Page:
I’m still waiting for you to send me material for this page. So I continue to write all the comments and reflections myself.
I know that many of you, despite the advanced average age of our Congregation, are web-literate. Send me your photos, and your comments. We have a world-wide reach.
Gary the webmaster
Our Christmas Appeal 2017
Above is a photo from the Christian World Service (CWS) website. The caption is:
“Clarita is pleased with the root crops and banana trees she has planted in her new garden.Â She wants to grow more so her family has a cushion against future calamities.”
The text below the photo reads:
The memory of Typhoon Haiyan drives 74 year old Clarita who lives near the coast of Aklan province in the Philippines.
In 2013, her house and crops were badly damaged. She wants to have a cushion against future calamities and make her community stronger. Together they have planted fruit trees and root crops, and started their very own farmers market. In the face of climate change, they are preparing with hope for an uncertain future.
Before the typhoon, she lived a largely subsistent life, dependent on the food she and her family grew. It was enough to feed them most days in the year. She also worked as a volunteer health worker in her community, part of Developers self-help programme. Along with other members of her community she has learnt a lot from Developers. They have a good understanding about their local environment and the effects climate change will have.
Typhoon Haiyan was the wakeup call. Filipinos know the temperatures are rising and typhoons will be more severe. Despite their economic poverty, they are determined to be better prepared for the next superstorm.
Clarita wants a cushion against future calamities. She is taking nothing for granted. Every day, she works on her land, tending her newly planted fruit trees and crops. Knowing how important the community is when disaster strikes, she participates in the planting drives organised by Developers.Â For the last four years, their story has been only of disaster, but a new one is emerging.
The following reflections are also copied from the CWS website:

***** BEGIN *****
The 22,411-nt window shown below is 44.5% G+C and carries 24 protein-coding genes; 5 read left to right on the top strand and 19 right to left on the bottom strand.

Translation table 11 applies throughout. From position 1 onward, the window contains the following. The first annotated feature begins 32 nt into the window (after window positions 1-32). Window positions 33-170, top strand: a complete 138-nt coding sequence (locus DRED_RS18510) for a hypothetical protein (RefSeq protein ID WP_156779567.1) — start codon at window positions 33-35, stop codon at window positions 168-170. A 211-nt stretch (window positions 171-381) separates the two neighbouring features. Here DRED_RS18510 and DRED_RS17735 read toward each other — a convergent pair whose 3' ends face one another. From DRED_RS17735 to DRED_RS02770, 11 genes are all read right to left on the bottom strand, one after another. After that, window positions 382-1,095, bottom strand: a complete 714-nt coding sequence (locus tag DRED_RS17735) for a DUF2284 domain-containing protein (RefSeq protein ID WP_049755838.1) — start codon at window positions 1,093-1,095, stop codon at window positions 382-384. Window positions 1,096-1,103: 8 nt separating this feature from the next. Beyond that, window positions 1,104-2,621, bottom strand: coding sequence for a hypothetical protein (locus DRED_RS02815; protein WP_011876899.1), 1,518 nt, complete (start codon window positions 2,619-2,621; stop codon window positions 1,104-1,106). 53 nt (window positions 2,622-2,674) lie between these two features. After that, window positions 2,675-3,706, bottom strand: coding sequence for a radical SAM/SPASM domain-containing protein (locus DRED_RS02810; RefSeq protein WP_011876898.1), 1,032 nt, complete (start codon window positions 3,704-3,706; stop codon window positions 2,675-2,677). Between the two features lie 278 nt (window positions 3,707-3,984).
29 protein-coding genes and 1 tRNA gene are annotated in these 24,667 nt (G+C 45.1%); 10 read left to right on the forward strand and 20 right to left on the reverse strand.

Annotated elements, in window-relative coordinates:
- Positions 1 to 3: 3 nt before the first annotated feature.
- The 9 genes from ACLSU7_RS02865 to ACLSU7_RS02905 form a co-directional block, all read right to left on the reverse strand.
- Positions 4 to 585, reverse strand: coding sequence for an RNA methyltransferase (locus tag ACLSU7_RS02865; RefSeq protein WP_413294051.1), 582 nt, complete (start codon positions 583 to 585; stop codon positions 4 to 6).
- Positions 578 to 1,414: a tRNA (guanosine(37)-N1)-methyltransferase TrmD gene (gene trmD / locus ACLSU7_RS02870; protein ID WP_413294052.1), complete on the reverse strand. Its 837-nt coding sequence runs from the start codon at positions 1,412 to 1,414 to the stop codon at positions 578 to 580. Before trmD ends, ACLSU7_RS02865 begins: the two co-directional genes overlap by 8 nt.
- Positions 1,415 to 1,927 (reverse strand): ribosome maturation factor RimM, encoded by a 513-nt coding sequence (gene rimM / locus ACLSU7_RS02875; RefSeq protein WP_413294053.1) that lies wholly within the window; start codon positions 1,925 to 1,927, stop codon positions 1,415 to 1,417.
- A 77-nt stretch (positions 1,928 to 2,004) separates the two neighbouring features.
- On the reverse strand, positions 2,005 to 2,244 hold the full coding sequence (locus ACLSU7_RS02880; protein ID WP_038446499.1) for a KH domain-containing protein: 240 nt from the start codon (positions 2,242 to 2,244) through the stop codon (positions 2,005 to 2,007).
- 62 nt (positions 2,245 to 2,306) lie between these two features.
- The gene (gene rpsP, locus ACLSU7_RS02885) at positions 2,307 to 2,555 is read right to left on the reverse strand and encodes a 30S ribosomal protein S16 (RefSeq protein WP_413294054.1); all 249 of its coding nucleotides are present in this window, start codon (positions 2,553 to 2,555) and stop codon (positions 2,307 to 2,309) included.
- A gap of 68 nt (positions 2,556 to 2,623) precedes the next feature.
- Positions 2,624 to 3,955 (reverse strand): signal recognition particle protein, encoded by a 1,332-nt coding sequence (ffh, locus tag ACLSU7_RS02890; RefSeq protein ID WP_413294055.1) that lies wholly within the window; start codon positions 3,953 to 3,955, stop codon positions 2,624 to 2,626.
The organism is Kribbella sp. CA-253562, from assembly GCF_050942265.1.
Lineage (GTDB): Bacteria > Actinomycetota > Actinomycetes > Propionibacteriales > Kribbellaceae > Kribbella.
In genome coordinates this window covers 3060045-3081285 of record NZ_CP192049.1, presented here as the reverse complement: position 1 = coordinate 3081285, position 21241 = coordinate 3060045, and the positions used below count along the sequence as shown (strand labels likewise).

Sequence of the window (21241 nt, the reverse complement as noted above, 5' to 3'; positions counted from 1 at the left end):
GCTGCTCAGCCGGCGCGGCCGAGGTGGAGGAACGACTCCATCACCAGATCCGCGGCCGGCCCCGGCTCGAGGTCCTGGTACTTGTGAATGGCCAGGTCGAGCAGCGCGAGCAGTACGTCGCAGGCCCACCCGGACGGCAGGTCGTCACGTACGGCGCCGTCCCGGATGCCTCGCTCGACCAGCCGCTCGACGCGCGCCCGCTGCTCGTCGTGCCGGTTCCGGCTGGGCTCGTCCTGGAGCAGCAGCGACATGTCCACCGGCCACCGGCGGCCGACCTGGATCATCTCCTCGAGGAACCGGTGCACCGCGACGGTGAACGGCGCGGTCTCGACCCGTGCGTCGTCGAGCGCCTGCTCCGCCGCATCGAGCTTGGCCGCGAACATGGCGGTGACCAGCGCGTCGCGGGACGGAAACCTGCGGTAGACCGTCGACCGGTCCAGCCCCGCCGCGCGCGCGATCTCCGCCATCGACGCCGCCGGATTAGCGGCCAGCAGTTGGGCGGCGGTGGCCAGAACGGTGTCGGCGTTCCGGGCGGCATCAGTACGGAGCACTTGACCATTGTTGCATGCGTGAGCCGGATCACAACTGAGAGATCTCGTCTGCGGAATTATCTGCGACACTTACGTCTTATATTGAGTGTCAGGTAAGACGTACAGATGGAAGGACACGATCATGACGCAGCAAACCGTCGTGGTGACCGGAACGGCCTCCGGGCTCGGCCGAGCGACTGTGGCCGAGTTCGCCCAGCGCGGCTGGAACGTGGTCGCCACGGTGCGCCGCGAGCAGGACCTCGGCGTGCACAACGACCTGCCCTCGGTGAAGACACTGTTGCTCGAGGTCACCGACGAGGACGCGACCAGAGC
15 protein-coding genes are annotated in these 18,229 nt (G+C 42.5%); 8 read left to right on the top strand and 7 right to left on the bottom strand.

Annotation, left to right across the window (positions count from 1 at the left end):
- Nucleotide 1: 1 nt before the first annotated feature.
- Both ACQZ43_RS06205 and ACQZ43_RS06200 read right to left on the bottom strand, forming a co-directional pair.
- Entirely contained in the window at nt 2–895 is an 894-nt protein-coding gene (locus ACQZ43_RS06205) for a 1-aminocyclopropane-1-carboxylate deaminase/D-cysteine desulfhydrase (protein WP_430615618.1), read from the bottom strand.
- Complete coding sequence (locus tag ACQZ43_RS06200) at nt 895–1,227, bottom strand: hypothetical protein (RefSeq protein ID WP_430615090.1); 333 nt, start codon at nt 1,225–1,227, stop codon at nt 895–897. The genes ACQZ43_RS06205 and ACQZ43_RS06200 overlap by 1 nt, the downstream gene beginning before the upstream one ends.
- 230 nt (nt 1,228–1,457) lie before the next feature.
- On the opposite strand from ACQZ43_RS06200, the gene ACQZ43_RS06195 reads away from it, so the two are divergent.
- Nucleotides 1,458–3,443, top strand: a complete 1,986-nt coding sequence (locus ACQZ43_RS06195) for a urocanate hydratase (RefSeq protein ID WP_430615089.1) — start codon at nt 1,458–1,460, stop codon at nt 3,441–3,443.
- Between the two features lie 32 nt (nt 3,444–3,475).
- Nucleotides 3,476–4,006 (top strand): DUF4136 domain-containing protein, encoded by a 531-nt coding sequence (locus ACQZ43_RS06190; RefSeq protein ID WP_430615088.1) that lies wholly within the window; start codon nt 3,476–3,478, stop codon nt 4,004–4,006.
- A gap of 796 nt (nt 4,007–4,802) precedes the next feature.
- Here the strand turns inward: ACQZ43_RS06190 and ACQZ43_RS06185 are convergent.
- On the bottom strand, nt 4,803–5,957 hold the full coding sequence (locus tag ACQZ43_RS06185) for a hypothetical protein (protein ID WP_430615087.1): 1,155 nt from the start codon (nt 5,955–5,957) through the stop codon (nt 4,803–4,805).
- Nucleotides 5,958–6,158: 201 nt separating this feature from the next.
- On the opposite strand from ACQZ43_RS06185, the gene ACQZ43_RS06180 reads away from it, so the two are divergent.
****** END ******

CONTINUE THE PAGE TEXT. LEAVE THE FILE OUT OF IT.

Lighting the Advent Candle of Hope
In the lighting of this first Advent Candle of Hope we make space within ourselves to hear and engage with the voices of those we might otherwise miss but with whom we are connected by our common humanity.
We remember also the voice of the prophets calling us to be bearers of hope in a troubled world.
Advent is preparing us to celebrate the birth afresh for another year and season. We prepare by cultivating personally and collectively as €˜church, a particular kind of desire that longs for the coming of God on earth.
As we engage for another year in this season of Advent let us reflect on what the season is training us, both as individuals and communities to long for, to desire for? Our desires are both personal and social. Our desires are deeply formed by social context and events we have experienced and as such affect not only us but others around us.
The CWS Annual Appeal Theme for 2017 is €˜Make Hope Our Story”. Hope must always be enacted in the here and now.
Reflection from the Webperson.
I have just returned from the yearly symposium of the AKO Academy, an outfit set up by the Government some years ago to recognise the contribution of outstanding Tertiary teachers to education and society.
This is an oddball group. Its members are selected by a committee which every year looks around the country to find teachers who are using innovative methods to get their message across. Some of them give presentations and illustrate what they do.